Old story, new twist

Regional films are getting an overwhelming response from the audience. After Malayalam cinema, Marathi movies have made their way into Bangalore

Updated - May 13, 2016 03:08 pm IST

Published - May 12, 2016 04:46 pm IST - Bengaluru

Cinema lovers in Bangalore never cease to surprise you. Most conversations over coffee concern food and veer towards cinema. Tastes vary, but are yet similar and the dissection goes down to the amount of fenugreek in the ‘dose’ and the quality of the ‘chutney’ at a particular eatery. After everybody agrees to differ, the latest releases are discussed. Unlike food, it’s not restricted to our staple diet but purely content and quality irrespective of language. After the wide release Malayalam cinema is getting, it’s heartening to see Bengali, Punjabi and even Marathi cinema getting a decent release. Someone suggested ‘Sairat’ a Marathi hit and out of sheer habit I scoured the net for a download only to realise that it’s being shown at select multiplexes. I’ve learnt never to underestimate the viewership for films in any language, especially if the word of mouth is positive.

The hall was seventy percent full on a weekday afternoon. “Just wait till you see the reaction inside,” said Thyagarajan, the manager at Inox. Whistles rent the air when the lead pair, debutantes both appeared on-screen. Most were watching it for at least the second time and danced with gay abandon when the songs started. You assume that most are Marathi speaking with a sprinkling of someone like me who has to read the subtitles. A little essence is lost in translation but the basic spirit is intact.

Regional cinema is on a roll and Marathi films have made cineastes sit up. I’ve been watching a few acclaimed films of late and found some films fascinating like ‘Dombivili Fast’ and ‘Pune 52’. Then there’s ‘Natsamrat’ about a principled stage actor with a bravura performance by Nana Patekar. It’s not about difference in themes but freshness in treatment. Most of our life stories are similar. Only the screenplay differs. If you read the gory stories in newspapers, you realise cinema is a tame translation of life. Nagraj Manjule’s ‘Sairat’ is similar to his ‘Fandry’, yet different. If the latter was the toast of connoisseurs, the former is being lapped up by the laity while being critically acclaimed which is any director’s dream come true. ‘Fandry’ was about the one-sided school romance where a pig catcher’s son silently adores a classmate. In a touching finale, the protagonist symbolically throws a stone aimed at the viewer for accepting rather than encouraging caste discrimination.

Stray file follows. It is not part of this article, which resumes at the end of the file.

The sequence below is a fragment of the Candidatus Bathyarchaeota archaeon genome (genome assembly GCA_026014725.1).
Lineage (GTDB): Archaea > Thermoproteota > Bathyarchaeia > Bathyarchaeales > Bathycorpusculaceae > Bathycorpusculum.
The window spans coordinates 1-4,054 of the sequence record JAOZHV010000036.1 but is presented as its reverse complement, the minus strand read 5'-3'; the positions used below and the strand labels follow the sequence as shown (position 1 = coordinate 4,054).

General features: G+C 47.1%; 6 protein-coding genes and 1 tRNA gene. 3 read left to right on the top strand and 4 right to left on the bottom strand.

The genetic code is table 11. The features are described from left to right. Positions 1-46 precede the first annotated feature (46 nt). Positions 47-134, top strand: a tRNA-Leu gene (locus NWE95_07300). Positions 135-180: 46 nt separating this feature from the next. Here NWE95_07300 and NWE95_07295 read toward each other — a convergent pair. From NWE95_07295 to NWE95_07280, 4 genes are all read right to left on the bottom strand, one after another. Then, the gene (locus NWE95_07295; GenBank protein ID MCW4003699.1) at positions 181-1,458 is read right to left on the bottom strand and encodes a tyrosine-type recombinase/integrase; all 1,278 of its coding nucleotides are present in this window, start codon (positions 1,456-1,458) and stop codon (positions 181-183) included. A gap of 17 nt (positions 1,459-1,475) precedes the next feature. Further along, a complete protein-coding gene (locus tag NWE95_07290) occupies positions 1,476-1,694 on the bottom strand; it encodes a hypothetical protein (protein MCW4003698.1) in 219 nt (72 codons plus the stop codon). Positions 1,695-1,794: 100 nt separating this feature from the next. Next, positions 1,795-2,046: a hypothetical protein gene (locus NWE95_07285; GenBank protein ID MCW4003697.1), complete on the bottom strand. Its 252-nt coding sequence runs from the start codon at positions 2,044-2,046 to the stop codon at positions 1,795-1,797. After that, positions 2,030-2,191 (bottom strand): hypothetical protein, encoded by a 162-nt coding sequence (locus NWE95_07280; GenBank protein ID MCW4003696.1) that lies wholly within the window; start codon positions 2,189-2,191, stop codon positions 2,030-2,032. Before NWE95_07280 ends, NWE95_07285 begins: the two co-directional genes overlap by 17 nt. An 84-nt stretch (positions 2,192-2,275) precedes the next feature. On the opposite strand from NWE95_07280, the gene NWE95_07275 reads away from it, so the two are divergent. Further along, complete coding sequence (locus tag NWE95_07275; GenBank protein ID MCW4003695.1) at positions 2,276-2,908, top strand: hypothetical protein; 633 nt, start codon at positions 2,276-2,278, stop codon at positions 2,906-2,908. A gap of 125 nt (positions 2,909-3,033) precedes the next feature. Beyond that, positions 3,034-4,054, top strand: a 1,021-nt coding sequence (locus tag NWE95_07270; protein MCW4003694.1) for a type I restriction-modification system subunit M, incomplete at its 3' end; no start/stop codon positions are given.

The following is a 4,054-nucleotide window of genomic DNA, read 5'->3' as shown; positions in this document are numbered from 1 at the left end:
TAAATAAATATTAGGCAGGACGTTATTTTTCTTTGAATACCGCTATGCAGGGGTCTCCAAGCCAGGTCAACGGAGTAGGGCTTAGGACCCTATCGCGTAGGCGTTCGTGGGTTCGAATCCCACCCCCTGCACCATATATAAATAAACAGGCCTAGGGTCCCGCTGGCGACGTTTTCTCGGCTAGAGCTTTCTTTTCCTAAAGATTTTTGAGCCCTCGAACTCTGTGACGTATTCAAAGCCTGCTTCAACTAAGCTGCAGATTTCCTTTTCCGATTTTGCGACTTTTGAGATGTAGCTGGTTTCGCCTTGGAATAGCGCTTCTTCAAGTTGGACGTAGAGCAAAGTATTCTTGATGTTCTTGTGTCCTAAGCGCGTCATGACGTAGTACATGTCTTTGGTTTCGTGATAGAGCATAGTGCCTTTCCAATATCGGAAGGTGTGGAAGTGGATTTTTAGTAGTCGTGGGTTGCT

In a sort of sequel, Nagraj delves into a scenario where the protagonists are slightly grown up and the love is reciprocated. They’re classmates and if the boy here is braver, the girl is brazen. The first scene is similar with the hero sneaking a glance at her from behind the bushes. Here, he effortlessly wins cricket matches for his team, studies well and is a poet. She’s the kind who roams around on a Royal Enfield motorcycle and will not beat around the bush when it comes down to her feelings. They are well wary of doom if discovered and are indeed caught when they throw caution to the winds. They are separated and false cases foisted on the boy and his pals. The girl is made of sterner stuff. After some very well written and executed scenes, the pair elopes and ends up in Hyderabad where reality hits them hard. I can assure you the end will leave you shocked and gasping.

‘Sairat’ reminds you of ‘Maro Charitra’, ‘Alaigal Oyivadhillai’, ‘Kaadhal’ and ‘Adhalal Kadhal Seiveer’ . There’s not a scene you haven’t seen before and yet there’s a whiff of freshness. It’s all about a subtle tweak in the treatment. The characters are all stereotypes with a slight difference in the shades. The hero’s father is the subservient untouchable and the girl’s dad is the arrogant petty politician. Her brother is the spoilt brat who slaps lecturers and then there are the hero’s friends who’ll do anything for him. If the first half is all about stolen glances and secret rendezvous, the second has the lead pair crashing down to reality. There are ripples in the relationship with shards of doubt and dollops of frustration. Nagraj excels in making the dramatic scenes look realistic, effortlessly manipulating your emotions.

The film is nearly three hours long but the director is confident that he has you hooked. The length of a film is irrelevant when the proceedings are riveting. I didn’t care too much for the songs to which my enthusiastic neighbour was jumping and swaying in her seat. But the background score by Ajay-Atul reminded me of Ilaiyaraja in Bharathi Raja’s early films. Rinku Rajguru as Archana is outstanding in her debut performance.

New directors always dream of doing something different. I tell them to just add freshness to tried and tested themes. Nagraj Manjule has done just that and how!


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